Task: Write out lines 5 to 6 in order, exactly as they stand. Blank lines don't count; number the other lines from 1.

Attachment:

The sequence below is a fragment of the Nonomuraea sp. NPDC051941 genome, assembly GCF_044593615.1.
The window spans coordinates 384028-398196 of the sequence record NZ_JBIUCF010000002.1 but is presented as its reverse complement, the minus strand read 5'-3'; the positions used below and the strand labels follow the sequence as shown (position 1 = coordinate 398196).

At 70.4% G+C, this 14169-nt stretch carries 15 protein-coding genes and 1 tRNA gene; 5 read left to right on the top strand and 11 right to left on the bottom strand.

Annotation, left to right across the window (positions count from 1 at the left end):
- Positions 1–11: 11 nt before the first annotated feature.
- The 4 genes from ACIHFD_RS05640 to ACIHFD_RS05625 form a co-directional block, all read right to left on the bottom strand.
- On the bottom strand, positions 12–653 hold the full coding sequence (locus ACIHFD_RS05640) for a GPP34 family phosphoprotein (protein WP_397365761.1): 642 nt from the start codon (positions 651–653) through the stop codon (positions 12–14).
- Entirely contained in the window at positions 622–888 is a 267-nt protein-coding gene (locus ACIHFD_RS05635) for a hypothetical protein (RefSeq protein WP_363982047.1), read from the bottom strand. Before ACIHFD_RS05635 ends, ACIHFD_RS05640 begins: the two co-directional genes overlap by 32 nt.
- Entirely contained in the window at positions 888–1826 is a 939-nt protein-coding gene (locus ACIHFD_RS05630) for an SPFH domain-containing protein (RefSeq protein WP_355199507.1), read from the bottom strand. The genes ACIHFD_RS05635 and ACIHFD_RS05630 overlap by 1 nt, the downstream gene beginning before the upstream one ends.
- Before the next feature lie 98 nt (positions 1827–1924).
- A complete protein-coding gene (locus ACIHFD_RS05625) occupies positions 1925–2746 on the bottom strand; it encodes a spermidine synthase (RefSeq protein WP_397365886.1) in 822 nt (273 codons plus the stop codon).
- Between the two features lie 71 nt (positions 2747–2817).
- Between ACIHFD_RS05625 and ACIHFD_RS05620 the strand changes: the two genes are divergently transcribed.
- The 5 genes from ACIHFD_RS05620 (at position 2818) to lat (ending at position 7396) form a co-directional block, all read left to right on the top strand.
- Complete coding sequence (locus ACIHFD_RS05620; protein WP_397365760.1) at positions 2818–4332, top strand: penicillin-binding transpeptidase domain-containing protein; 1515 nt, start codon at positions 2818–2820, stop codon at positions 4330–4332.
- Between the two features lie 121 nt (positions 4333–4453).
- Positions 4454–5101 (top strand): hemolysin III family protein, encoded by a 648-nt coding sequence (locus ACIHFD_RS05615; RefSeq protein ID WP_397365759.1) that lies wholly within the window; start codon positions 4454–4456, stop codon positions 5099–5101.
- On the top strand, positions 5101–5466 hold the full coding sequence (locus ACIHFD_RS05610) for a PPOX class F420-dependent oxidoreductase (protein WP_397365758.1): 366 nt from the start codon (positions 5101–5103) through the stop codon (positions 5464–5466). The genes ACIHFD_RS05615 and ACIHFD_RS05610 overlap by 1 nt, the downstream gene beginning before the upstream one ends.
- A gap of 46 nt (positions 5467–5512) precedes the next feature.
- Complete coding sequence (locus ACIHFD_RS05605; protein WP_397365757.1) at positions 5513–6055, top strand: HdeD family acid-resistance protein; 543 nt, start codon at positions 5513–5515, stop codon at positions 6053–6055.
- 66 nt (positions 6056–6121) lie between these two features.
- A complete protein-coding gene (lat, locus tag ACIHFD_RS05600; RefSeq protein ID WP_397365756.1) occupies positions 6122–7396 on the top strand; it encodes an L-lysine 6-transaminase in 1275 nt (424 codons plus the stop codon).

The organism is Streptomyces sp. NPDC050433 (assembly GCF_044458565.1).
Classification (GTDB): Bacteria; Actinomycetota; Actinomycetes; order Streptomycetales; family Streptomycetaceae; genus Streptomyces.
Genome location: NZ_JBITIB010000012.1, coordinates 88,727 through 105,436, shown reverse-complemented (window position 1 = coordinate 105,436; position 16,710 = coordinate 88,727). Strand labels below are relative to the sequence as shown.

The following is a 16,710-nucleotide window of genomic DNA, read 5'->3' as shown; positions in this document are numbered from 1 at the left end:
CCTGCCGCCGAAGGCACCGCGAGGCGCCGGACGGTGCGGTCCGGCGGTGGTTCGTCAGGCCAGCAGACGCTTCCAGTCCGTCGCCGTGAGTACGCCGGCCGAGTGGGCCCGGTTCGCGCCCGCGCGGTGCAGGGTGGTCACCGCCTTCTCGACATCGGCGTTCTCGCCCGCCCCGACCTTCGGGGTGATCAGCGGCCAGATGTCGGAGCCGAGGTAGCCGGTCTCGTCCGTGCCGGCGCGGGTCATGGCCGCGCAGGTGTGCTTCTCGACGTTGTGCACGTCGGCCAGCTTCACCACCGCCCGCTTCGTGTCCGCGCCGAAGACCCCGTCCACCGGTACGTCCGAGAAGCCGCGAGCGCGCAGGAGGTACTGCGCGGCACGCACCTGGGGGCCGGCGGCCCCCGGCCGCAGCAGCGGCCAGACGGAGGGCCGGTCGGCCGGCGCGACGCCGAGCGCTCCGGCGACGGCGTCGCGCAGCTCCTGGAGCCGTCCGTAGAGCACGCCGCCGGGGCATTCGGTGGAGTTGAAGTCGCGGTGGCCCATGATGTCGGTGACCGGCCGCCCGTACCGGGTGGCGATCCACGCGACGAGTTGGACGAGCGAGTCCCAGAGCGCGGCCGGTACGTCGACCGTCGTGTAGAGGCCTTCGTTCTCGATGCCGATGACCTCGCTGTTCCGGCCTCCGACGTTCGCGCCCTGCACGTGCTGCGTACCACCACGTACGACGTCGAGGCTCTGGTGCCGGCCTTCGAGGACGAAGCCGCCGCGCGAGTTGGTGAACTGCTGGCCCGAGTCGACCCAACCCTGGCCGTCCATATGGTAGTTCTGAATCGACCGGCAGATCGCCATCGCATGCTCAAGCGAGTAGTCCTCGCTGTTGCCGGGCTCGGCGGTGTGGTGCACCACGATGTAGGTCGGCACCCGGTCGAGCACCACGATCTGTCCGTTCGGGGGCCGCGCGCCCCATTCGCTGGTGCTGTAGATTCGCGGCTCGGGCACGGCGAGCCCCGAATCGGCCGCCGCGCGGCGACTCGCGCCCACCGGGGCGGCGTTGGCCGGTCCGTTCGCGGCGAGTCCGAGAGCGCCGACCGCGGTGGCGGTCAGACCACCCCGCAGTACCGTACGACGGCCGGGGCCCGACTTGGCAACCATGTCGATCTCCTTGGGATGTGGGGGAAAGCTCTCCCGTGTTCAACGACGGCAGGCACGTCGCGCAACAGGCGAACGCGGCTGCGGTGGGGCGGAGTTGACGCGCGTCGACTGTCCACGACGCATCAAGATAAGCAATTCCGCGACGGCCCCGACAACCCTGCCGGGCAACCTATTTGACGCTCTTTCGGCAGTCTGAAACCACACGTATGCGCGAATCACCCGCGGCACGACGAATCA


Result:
- Positions 1–11: 11 nt before the first annotated feature.
- The 4 genes from ACIHFD_RS05640 to ACIHFD_RS05625 form a co-directional block, all read right to left on the bottom strand.